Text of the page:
He’s also disturbed at the number of lawyers and fixers who take huge amounts of money to find documentation. “The prices are ridiculous,” he said. “It can take between $2,000 and $25,000 to create a file that will satisfy the Israeli consulate,” although the Law of Return says that an applicant need show proof of just one Jewish grandparent to be eligible for citizenship.

He has a friend, a Jewish woman he’s known for 40 years, a famous theater director whose name is not Yelena Weinstein but he will pretend that it is for this discussion. She is Jewish on all sides, from all the way back, he said. But it’s not easy to prove it. In his time, the word “Jewish” appeared on Jews’ passports; it was a manifestation of antisemitism, but it was useful for Jews trying to get to Israel. “That word Jew was enough to prove that you were Jewish,” he said. Now the Ministry of Immigration and Tourism — not the Ministry of Absorption, because the current government did away with it — needs a great deal of proof.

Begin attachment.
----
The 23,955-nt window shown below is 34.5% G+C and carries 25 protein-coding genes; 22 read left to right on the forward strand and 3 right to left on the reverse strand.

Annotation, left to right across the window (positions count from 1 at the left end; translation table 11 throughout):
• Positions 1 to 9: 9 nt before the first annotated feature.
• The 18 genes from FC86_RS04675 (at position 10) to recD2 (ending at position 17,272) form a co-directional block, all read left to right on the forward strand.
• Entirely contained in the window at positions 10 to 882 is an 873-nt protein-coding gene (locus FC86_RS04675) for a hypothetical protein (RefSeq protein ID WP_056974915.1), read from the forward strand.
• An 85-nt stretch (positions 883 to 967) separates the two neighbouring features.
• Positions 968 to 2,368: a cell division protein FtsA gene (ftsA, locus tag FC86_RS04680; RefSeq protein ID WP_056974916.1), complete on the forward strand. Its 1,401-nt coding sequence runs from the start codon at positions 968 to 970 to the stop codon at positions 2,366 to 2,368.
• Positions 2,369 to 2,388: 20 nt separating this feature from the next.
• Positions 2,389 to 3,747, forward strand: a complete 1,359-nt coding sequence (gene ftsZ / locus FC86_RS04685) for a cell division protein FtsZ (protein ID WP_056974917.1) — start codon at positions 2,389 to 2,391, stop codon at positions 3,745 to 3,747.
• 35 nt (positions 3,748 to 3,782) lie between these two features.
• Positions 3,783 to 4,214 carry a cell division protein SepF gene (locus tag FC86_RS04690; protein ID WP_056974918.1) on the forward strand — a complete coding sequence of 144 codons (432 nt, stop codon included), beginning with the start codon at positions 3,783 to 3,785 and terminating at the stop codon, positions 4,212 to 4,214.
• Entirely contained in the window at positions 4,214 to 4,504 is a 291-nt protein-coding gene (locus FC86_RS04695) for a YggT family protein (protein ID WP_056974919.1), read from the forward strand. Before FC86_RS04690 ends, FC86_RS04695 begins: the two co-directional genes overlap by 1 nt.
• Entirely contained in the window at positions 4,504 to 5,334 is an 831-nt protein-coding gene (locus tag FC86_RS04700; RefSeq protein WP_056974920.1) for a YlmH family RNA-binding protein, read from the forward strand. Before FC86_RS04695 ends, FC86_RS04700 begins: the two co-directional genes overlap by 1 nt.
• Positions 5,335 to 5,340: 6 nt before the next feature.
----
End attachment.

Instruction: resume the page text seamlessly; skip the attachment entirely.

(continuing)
“Yelena has no document saying that she’s Jewish,” Mr. Smukler said. “To prove that she’s Jewish and get permission to make aliyah, she has to find proof that her parents and her grandparents were Jewish, and that she’s their direct descendant. She has to find her mother’s and grandmother’s birth certificates, and she has to do the same for her father’s side.” That’s a very hard job. Records are not digitized, and they’re not necessarily lodged safely and retrievably in some well-maintained archive. They might have been destroyed in any number of ways, some on purpose, others not.